A divided FDA advisory panel could not reach consensus Wednesday on whether "snus" smokeless tobacco products from Swedish Match should be granted "modified risk tobacco product" (MRTP) status.
Several members of the Tobacco Products Scientific Advisory Committee (TPSAC) expressed concerns about uptake of snus by youth if the product receives the MRTP designation and becomes more popular in the U.S. as a result.
But other panel members argued that if a product like snus that is demonstrably less harmful than traditional cigarettes does not qualify for MRTP status, the designation might as well not exist.
Snus are small packets of tobacco that are typically placed inside the upper lip. Although it is generally accepted that smokeless tobacco is addictive and can cause oral cancer, tooth loss, and other diseases, the fact that such products aren't combusted or inhaled means that they aren't a risk factor for lung cancer or other pulmonary diseases. Some epidemiological data from Sweden, where snus have been marketed for many years, support a lower overall health risk compared with cigarettes.
The Family Smoking Prevention and Tobacco Control Act of 2009 gave the FDA authority to designate certain products as MRTP, meaning that they can be marketed as posing a lower risk of smoking-related disease than cigarettes and other combustible tobacco products.
Swedish Match North America was the first company to submit an MRTP application to the FDA in 2014, but in December 2016 the FDA denied the company's request to remove specific warnings about gum disease and tooth loss from its labeling.
At the time, FDA officials asked Swedish Match to summit an amended application for MRTP status for its eight General Snus products to back up its reduced-harm claims, which included new research.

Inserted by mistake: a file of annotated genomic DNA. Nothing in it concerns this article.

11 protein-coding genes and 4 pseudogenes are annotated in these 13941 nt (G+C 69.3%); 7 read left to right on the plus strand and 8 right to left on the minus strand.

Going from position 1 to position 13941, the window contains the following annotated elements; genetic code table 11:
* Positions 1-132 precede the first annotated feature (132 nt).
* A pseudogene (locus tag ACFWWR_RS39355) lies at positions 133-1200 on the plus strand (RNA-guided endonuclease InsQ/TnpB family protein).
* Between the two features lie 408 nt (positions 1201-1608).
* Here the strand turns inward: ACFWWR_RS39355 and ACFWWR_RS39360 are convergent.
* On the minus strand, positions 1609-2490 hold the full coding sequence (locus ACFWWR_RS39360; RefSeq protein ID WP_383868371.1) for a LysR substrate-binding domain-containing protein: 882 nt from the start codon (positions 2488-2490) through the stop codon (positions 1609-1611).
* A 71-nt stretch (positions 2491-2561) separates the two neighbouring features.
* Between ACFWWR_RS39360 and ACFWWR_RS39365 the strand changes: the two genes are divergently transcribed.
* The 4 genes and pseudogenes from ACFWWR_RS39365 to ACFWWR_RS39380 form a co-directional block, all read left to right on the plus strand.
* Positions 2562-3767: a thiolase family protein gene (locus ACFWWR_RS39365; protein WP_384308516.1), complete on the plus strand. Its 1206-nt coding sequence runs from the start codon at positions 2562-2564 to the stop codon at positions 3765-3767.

TPSAC member Kenneth E. Warner, PhD, of the University of Michigan in Ann Arbor, said even though the research newly submitted by the company was, in his opinion, "not perfectly done," it had convinced him that the risks associated with the snus products were relatively low.
"I think the health (benefits) are really clear compared to smoking -- more so than for any other smokeless tobacco product," he said. "My sense is that if this is not approved, it might be the death knell for the [MRTP] process because we would be basically saying you can't get anything through this process."
In a presentation to the panel, Matthew L. Myers of the anti-smoking group Campaign for Tobacco Free Kids, addressed the potential uptake of snus products by adolescents, teens, and young adults.
He noted that the fact that there is little history of young people in the U.S. using, or even being aware of, the products "should not lull this committee or FDA into complacency.
"Of particular concern is that there is no information in front of this committee to allow you to make an accurate assessment on what is being requested on youth use," he said.
Panel member Brian King, PhD, MPH, deputy director for research translation in the CDC's Office on Smoking and Health in Atlanta, also expressed concerns about the potential for widespread uptake of snus products among youth, and the paucity of research examining their knowledge and perceptions of the products.
"I completely reject the notion that just because [usage] is low now we have to completely dismiss what the relevance could be in the future," he said. "My response to that is one word: Juul."
He noted that one in 20 kids in the U.S. are already using smokeless products, and half of those are using snus.
"This continued absence of any youth data is preposterous to me," he said.
Representatives for Swedish Match acknowledged at the meeting that the company had no data on youth knowledge or perceptions of its products, saying that it would have been considered irresponsible for the company to have included non-adults in its MRTP research.
In an interview with MedPage Today, Gerry Roerty, Swedish Match North American general counsel, said the company faced criticism in 2014 for including large numbers of adults in its early MRTP research panel.
"We were told it could be considered back-door advertising -- effectively marketing to people by recruiting them for the study," he said. "Imagine if we had included young people. There is no way we would have done that. Our motives would have been instantly called into question."
The TPSAC is meeting again Thursday to discuss a similar application from tobacco giant Altria for its Copenhagen Snuff Fine Cut smokeless product.
FDA Advisors Undecided on Risk Status of Snus Medpage Today
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